Ergo, Ganjier, the Cannabis Sommelier Certification Program, which bills itself as a rigorous, multi-tiered certification created by and taught by industry legends, including iconic cultivator Swami Chaitanya, cannabis activist Amanda Reiman, hall of fame breeder Mel Frank and cannabis entrepreneur Patrick “The Soil King” King. There are three levels: certified (students learn to assess quality, and business of service and sales), advanced (focused on cultivation, sales and tourism) and executive (equipping students with the knowledge to manage a cannabis business).

The graph shows growing use of  cannabis and falling use of wine among younger consumers.

| The graph shows growing use of cannabis and falling use of wine among younger consumers.

Full certification runs about $2997, without the necessary travel and research expenses. Launched in October of 2020, the program sold out in two weeks, with 400 students going through some of the certification, and 63 fully certified ganjiers emerging, Gilman says.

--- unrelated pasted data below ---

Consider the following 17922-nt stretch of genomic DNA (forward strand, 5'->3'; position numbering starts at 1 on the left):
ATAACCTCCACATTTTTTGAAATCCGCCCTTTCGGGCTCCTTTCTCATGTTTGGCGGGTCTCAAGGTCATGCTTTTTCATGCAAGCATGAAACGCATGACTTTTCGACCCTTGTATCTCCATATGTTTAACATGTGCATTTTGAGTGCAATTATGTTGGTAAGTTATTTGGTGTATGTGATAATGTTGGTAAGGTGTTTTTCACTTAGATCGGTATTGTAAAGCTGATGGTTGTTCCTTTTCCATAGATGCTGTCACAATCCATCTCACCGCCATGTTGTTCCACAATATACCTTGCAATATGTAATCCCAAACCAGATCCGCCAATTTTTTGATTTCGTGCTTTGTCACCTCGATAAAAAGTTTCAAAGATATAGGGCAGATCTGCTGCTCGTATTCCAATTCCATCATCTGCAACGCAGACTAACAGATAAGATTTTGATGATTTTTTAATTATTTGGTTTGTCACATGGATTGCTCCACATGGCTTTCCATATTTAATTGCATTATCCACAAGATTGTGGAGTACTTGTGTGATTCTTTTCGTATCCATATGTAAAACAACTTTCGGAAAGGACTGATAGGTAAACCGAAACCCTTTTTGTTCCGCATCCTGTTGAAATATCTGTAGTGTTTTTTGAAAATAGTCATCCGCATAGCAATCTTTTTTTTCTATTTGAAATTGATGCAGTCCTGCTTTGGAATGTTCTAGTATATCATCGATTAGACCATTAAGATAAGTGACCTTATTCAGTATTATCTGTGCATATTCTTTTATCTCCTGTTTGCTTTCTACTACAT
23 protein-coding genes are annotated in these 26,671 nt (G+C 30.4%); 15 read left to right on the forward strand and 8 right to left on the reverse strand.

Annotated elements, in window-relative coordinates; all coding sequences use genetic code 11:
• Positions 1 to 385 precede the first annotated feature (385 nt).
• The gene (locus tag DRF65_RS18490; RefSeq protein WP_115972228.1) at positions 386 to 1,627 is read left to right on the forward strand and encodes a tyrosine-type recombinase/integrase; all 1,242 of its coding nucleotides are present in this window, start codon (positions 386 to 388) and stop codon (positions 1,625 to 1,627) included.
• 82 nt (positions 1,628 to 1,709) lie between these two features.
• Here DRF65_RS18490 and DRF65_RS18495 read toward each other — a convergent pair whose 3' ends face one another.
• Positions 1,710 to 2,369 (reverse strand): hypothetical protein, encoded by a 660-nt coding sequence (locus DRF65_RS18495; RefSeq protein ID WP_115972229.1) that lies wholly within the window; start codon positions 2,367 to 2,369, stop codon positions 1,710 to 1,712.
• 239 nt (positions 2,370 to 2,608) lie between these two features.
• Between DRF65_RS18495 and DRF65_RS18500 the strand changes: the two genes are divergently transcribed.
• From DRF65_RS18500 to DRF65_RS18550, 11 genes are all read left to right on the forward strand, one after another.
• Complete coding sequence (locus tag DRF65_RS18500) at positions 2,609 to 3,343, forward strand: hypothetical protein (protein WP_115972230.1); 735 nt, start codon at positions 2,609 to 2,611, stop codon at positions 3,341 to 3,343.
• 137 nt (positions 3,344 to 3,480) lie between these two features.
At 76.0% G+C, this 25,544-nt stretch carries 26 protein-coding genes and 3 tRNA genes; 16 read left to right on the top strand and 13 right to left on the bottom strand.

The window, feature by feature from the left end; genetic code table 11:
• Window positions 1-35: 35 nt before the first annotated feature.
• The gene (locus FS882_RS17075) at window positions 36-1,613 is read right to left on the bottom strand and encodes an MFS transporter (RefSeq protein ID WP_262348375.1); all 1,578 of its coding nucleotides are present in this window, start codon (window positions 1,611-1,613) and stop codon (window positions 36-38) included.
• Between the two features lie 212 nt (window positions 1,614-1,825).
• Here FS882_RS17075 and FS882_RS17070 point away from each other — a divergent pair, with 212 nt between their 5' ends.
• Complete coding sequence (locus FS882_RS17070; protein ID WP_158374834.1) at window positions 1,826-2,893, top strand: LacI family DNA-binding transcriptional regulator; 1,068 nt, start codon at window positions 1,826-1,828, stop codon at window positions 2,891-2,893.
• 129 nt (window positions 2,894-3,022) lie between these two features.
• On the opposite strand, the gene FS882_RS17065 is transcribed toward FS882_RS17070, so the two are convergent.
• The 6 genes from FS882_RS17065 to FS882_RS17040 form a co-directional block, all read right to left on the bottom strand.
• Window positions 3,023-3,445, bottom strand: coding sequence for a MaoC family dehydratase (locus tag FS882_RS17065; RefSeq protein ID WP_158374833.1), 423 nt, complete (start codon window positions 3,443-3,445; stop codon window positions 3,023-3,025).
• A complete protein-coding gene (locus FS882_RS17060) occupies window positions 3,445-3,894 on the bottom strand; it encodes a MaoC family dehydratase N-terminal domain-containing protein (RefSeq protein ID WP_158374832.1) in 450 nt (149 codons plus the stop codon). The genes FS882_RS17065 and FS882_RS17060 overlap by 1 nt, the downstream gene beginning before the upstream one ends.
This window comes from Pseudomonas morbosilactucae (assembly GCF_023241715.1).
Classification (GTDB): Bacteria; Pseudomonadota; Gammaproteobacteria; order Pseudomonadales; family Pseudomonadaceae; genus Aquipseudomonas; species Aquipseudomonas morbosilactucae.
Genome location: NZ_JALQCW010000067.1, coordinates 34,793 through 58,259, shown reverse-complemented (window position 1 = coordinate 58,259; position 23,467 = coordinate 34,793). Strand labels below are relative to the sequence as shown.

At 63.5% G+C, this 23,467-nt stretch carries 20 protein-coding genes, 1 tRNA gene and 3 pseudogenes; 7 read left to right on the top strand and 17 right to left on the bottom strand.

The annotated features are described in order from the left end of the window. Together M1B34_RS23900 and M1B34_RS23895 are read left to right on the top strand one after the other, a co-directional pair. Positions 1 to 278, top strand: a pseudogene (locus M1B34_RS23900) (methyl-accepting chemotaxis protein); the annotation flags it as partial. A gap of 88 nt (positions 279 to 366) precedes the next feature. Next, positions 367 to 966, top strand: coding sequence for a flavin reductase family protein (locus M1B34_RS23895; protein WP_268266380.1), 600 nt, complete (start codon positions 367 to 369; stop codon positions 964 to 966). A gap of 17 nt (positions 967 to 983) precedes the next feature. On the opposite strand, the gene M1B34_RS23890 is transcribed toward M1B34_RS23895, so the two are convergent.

“We had pure enthusiasts enrolled too, but many were current or aspiring C-level execs already running companies, who wanted to deepen their knowledge,” Gilman says. “We also had a lot of cultivators and medical doctors who wanted to learn about the health aspects of cannabis. All told, we had students from 13 different countries in our first year.”

Moving from wine to cannabis?

Some hospitality pros see the Ganjier program as a way to transition out of demanding and thankless industry, into one with as much interest and rigor, but a bit more chill.